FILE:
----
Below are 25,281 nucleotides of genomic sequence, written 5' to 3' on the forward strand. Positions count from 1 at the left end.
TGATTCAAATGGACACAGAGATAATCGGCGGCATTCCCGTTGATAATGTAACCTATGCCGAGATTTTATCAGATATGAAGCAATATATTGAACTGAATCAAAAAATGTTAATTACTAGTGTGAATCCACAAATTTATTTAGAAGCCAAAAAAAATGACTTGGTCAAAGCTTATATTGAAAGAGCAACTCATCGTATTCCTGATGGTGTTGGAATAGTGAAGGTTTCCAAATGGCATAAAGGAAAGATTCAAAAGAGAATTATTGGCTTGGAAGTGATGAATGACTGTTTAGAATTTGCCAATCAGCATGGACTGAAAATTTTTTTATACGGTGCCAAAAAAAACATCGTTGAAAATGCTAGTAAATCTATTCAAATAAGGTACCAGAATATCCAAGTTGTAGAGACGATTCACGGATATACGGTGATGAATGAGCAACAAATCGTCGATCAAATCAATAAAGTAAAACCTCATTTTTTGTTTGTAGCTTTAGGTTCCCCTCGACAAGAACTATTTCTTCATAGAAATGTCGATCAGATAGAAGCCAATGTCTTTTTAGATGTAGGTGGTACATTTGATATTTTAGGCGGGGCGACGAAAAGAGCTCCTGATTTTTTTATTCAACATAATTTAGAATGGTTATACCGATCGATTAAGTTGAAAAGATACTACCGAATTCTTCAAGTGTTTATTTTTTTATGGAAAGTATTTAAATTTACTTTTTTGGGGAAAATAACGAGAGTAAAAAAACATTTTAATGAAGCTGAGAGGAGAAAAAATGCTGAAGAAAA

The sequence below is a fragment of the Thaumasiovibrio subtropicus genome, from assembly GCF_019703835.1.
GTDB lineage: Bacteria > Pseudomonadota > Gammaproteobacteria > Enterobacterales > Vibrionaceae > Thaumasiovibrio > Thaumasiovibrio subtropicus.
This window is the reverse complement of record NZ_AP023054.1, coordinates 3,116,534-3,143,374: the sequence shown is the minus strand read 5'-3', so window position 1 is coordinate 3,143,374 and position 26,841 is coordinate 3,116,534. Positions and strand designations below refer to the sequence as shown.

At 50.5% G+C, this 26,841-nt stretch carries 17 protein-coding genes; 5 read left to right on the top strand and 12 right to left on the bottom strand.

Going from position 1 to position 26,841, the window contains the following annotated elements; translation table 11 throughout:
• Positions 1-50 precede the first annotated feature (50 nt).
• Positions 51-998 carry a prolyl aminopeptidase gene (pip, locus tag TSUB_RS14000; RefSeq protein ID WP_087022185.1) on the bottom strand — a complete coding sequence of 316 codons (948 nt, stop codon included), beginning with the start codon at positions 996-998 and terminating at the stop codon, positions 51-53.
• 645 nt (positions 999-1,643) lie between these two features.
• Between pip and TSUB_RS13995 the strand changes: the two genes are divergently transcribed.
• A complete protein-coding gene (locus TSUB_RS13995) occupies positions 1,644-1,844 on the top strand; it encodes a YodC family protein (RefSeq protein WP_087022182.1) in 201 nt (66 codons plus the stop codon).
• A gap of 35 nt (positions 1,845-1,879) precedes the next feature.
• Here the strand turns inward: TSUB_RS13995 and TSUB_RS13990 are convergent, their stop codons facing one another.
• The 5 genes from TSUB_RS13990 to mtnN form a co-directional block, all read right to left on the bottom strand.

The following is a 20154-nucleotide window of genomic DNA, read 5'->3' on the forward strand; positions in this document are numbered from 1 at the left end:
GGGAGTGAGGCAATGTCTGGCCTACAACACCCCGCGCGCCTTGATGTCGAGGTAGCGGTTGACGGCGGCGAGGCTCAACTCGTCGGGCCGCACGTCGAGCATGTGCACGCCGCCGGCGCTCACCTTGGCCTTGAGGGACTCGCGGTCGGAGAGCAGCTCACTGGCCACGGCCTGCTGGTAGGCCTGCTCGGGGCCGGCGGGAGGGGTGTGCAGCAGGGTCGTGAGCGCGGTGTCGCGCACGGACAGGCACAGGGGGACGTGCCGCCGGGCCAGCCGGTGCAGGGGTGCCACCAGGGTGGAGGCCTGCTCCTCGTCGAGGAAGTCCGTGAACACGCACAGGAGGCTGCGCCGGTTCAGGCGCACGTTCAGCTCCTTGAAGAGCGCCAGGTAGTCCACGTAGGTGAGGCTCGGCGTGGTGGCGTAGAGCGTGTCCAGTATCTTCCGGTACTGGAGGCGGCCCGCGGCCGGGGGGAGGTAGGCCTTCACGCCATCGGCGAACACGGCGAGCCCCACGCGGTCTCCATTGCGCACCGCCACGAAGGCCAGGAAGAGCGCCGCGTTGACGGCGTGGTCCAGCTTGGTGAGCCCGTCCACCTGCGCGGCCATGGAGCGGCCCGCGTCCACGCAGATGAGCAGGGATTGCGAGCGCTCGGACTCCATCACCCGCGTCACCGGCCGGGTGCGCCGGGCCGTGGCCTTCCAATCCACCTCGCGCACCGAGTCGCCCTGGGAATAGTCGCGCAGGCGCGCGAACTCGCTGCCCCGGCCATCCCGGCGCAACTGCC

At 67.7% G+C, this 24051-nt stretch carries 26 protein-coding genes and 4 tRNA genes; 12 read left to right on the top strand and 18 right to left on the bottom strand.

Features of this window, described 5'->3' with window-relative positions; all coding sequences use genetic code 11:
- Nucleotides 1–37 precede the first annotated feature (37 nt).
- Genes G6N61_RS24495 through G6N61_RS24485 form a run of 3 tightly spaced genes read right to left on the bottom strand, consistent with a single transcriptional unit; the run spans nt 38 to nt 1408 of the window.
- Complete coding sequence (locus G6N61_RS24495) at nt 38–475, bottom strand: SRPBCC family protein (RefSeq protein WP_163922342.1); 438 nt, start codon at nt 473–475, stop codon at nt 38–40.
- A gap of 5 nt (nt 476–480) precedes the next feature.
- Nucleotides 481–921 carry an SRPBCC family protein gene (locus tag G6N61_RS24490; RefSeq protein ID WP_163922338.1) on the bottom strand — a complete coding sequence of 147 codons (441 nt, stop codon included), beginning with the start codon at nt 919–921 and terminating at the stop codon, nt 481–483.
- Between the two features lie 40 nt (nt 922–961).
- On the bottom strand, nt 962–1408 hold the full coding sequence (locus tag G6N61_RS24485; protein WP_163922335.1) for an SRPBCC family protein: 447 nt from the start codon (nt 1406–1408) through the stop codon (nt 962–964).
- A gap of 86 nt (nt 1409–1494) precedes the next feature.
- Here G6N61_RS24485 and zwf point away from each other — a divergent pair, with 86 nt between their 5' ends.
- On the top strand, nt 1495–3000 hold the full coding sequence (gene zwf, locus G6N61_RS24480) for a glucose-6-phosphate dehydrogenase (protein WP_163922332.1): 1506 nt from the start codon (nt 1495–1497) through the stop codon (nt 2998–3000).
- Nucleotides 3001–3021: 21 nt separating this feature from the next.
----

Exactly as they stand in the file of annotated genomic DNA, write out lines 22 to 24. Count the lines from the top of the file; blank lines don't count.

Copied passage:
- Complete coding sequence (locus G6N61_RS24495) at nt 38–475, bottom strand: SRPBCC family protein (RefSeq protein WP_163922342.1); 438 nt, start codon at nt 473–475, stop codon at nt 38–40.
- A gap of 5 nt (nt 476–480) precedes the next feature.
- Nucleotides 481–921 carry an SRPBCC family protein gene (locus tag G6N61_RS24490; RefSeq protein ID WP_163922338.1) on the bottom strand — a complete coding sequence of 147 codons (441 nt, stop codon included), beginning with the start codon at nt 919–921 and terminating at the stop codon, nt 481–483.